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A Lake County, Illinois jury delivered a $4.5 million verdict in an Illinois personal injury case where a 60 year-old woman suffered injuries when a 67 foot tree fell on her as she was walking her dog near a golf course. This Illinois personal injury verdict is one of the highest in the past 20 years in cases where the injuries were caused by a falling tree. Cathy Stackhouse v. Lakemoor Country Club, Inc. et al., No. 08 L 610.

Cathy Stackhouse claimed that on April 26, 2008, she was walking her dog along the edge of the Lakemoor Country Club golf course property when a tree on the golf course fell on her. The tree limb hit Stackhouse between her shoulder blades that resulted in a fractured vertebrae in her lower back and a broken left ankle. She required surgeries for both injuries.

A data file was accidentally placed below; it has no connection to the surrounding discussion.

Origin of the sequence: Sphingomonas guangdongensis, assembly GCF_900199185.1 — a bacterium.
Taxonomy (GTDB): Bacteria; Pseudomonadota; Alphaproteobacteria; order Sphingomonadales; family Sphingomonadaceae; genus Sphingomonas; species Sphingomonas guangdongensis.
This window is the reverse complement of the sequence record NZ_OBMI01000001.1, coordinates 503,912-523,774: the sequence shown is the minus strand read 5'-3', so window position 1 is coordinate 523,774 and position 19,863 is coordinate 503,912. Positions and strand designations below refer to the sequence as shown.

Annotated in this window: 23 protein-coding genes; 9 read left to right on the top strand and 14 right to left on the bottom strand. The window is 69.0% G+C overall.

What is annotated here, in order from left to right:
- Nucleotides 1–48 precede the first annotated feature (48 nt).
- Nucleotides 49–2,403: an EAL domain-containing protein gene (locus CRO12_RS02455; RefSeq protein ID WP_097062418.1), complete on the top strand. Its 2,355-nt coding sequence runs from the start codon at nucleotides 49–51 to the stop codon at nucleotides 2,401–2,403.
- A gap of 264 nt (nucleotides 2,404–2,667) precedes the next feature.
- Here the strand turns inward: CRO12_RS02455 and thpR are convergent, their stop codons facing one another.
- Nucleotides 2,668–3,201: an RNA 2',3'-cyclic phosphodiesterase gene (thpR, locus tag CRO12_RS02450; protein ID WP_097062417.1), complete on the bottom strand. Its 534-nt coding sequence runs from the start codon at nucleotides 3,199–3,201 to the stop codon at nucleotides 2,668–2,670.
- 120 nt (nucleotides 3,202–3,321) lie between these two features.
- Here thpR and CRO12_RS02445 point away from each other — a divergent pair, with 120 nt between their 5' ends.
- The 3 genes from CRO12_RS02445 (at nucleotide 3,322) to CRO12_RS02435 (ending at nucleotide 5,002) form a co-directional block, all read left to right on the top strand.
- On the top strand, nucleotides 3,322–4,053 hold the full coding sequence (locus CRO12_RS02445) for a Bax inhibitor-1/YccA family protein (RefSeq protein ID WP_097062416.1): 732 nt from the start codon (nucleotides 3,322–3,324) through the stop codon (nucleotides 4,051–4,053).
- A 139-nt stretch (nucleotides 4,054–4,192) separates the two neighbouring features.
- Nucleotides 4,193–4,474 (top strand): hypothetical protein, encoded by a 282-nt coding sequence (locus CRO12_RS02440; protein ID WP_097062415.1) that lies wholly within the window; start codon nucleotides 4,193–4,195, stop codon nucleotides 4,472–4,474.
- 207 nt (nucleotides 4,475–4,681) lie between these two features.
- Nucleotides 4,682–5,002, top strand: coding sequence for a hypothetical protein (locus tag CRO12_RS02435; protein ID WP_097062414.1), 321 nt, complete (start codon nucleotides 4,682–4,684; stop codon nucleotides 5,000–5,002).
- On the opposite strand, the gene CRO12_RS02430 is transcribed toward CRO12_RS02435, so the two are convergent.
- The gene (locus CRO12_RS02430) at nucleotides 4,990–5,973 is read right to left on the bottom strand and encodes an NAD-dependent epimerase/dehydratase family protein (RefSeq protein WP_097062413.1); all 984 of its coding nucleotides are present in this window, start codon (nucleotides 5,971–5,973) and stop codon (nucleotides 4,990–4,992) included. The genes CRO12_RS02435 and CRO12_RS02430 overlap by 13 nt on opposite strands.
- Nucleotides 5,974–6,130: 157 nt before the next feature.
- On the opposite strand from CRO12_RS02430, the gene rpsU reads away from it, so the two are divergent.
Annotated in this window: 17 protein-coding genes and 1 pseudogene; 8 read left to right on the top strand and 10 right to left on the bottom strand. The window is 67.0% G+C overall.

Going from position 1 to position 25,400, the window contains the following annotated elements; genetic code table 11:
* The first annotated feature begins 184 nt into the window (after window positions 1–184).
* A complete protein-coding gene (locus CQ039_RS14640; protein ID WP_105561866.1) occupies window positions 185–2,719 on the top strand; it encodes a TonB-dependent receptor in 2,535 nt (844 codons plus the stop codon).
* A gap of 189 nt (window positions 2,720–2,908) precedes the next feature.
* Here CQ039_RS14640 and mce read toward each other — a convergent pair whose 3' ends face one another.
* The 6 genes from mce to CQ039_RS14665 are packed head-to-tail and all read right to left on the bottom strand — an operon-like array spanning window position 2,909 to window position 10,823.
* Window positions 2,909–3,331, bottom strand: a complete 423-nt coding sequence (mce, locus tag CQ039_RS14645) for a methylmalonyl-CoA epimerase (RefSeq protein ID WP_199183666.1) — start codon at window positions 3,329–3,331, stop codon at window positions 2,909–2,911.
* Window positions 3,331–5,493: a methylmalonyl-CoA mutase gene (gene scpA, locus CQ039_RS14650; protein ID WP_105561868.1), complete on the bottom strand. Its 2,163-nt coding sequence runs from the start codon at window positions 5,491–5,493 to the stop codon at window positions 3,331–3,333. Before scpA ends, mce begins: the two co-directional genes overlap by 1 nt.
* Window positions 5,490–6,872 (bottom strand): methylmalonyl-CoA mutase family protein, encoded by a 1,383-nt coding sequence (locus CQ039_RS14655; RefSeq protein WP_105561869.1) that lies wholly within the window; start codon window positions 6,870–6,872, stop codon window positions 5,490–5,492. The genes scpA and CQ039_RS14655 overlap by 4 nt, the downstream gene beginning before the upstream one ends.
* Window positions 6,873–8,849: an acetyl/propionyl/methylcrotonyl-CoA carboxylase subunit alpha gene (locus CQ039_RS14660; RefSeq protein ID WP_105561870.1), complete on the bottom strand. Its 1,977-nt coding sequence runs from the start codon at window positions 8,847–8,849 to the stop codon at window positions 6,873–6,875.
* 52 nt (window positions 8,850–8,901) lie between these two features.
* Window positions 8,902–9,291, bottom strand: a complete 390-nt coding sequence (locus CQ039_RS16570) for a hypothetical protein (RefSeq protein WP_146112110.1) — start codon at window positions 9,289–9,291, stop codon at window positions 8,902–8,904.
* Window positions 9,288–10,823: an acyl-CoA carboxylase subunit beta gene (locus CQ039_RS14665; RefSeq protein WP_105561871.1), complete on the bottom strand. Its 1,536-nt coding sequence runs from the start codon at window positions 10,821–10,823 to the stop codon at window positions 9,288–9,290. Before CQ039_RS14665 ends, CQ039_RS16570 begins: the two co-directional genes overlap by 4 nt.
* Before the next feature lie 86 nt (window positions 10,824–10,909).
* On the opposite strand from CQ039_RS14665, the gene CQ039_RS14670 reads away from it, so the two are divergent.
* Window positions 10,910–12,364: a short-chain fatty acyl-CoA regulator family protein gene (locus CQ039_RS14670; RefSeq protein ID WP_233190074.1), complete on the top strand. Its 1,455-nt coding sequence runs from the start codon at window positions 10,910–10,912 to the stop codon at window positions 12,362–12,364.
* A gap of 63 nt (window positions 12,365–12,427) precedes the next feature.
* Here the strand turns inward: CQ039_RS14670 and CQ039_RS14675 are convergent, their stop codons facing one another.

The jury returned the Illinois premise liability verdict against Lakemoor Country Club, Inc. and a co-defendant Royce Realty & Management Co., Inc. finding each to be 50% responsible. It was argued during the trial that the owner of the country club and its management company were both negligent for having chosen not to take the appropriate steps to inspect their trees along the course property.